With several countries in South-Asia banning popular games like PUBG Mobile and Mobile Legends: Bang Bang, many players are looking for ways to play these games regardless of the ban. Some are turning to APKs (Android Packages) which can be downloaded from third-party app stores. However, there are several risks involved with these kinds of downloads.
What’s A Third-Party Application?
Many app development companies or individual developers create applications for Apple’s or Google’s operating systems. These manufacturers also create applications for their own devices. In such a case, it’s called a first-party or “native” app. Each distribution platform includes native applications — the apps Apple built for its iOS operating system and Google built for Android devices. But the vast majority of available applications are third-party apps. A third-party app is a software application made by someone other than the manufacturer of a mobile device or its operating system.
Official App Stores Vs. Third-Party App Stores
Apple’s AppStore and Google’s Play Store are the two biggest official app stores. Users can access either of these (depending on your device) to download apps for your iPhone or Android device. Third-party apps in the official app stores usually follow strict development criteria. The stores also vet the applications for bad stuff like malware and viruses. Third-party app stores may not apply the same level of scrutiny toward the apps they allow to be listed in their app stores. Third-party app stores might offer plenty of safe applications. But there’s also a higher chance they might offer dangerous ones. These apps can infect your mobile device with malicious codes like ransomware and adware. These ads or codes can be introduced to your device into popular apps you might buy through a third-party store.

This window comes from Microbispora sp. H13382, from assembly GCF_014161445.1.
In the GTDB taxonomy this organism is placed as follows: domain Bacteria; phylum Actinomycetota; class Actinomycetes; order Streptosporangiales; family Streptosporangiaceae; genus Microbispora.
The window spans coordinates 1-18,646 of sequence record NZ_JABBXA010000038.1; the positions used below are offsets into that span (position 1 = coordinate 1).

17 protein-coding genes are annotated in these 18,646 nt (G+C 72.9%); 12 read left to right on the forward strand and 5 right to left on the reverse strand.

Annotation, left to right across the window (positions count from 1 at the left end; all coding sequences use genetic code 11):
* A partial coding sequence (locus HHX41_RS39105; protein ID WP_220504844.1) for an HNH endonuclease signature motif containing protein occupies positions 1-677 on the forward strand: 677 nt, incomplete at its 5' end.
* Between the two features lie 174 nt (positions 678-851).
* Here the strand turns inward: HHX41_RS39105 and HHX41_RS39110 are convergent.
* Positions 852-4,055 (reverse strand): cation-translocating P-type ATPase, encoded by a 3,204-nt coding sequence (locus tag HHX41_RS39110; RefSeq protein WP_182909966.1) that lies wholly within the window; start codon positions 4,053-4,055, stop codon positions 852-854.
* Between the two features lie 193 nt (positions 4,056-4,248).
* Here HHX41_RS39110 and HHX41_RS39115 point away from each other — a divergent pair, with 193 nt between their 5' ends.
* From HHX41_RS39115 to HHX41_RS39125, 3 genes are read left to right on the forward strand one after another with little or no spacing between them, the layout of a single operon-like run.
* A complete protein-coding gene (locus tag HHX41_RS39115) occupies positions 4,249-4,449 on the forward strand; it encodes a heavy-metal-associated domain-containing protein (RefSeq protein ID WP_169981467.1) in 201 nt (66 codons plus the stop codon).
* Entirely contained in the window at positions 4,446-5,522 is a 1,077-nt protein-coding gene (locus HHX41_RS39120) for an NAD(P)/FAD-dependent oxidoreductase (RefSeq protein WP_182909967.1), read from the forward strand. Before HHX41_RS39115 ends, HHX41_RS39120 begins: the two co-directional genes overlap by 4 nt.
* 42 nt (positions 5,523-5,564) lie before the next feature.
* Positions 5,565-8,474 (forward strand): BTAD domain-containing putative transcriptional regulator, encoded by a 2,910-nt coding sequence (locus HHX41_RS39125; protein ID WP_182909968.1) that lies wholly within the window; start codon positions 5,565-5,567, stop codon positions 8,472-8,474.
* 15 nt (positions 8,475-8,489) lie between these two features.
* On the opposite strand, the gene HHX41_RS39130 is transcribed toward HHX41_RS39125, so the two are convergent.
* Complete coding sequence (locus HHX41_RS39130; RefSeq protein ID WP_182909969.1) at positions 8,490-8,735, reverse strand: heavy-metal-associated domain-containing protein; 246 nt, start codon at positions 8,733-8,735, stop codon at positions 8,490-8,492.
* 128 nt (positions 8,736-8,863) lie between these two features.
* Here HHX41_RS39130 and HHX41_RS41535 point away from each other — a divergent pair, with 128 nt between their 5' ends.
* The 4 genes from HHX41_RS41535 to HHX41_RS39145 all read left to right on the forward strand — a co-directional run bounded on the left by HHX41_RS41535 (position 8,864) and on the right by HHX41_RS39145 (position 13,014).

One of the main risks to avoid while downloading software applications from third-party app stores is that they may infect your smartphone or tablet with malicious software (malware). Such malware could enable someone to take control of your device and might give hackers access to your contacts, passwords, financial accounts and other data stored on the device. The stores might sell popular apps for cheaper prices, which may sound appealing. But that bargain buy can put user privacy at risk. Sensitive information extracted from malicious third-party apps can include phone numbers, device information and email addresses.
While India does have a Personal Data Protection Bill in the works, it’s still waiting on parliamentary approval. In the case of the recent PUBG Mobile ban by the Indian government, it used Section 69A of the Information Technology Act, which provides for procedural measures and safeguards against blocking orders. This means it grants the government the power to block public access to any information available online. The statement released by the Ministry of Electronics and Information Technology (MeitY) highlighted that it decided to block these apps after receiving reports of the apps “stealing and surreptitiously transmitting users' data” to servers located outside the country. It also cited recommendations from the Indian Cyber Crime Coordination Centre, Ministry of Home Affairs, for blocking the 118 apps.
Are Third-Party App Stores All The Same?
Bad apps are out there, and some of them can be found in third-party app stores. The problem isn't going away. Consider: In 2017, there were 27,000 new mobile malware variants, according to Symantec data. That’s a 54 per cent increase over 2016. However, it is important to keep in mind that not every third-party app store poses the same level of risk. Google Play isn’t available in all countries, for instance. So, Third-party app stores aren’t restricted, meaning, the operating systems’ owners don’t control them. App developers often find that lack of restriction attractive.
So what can users do to stay safe when downloading from third-party app stores? One way to minimize danger from third-party app stores is to avoid them. There are both free and paid antiviruses available which scan incoming downloads for viruses, spyware, and other threats.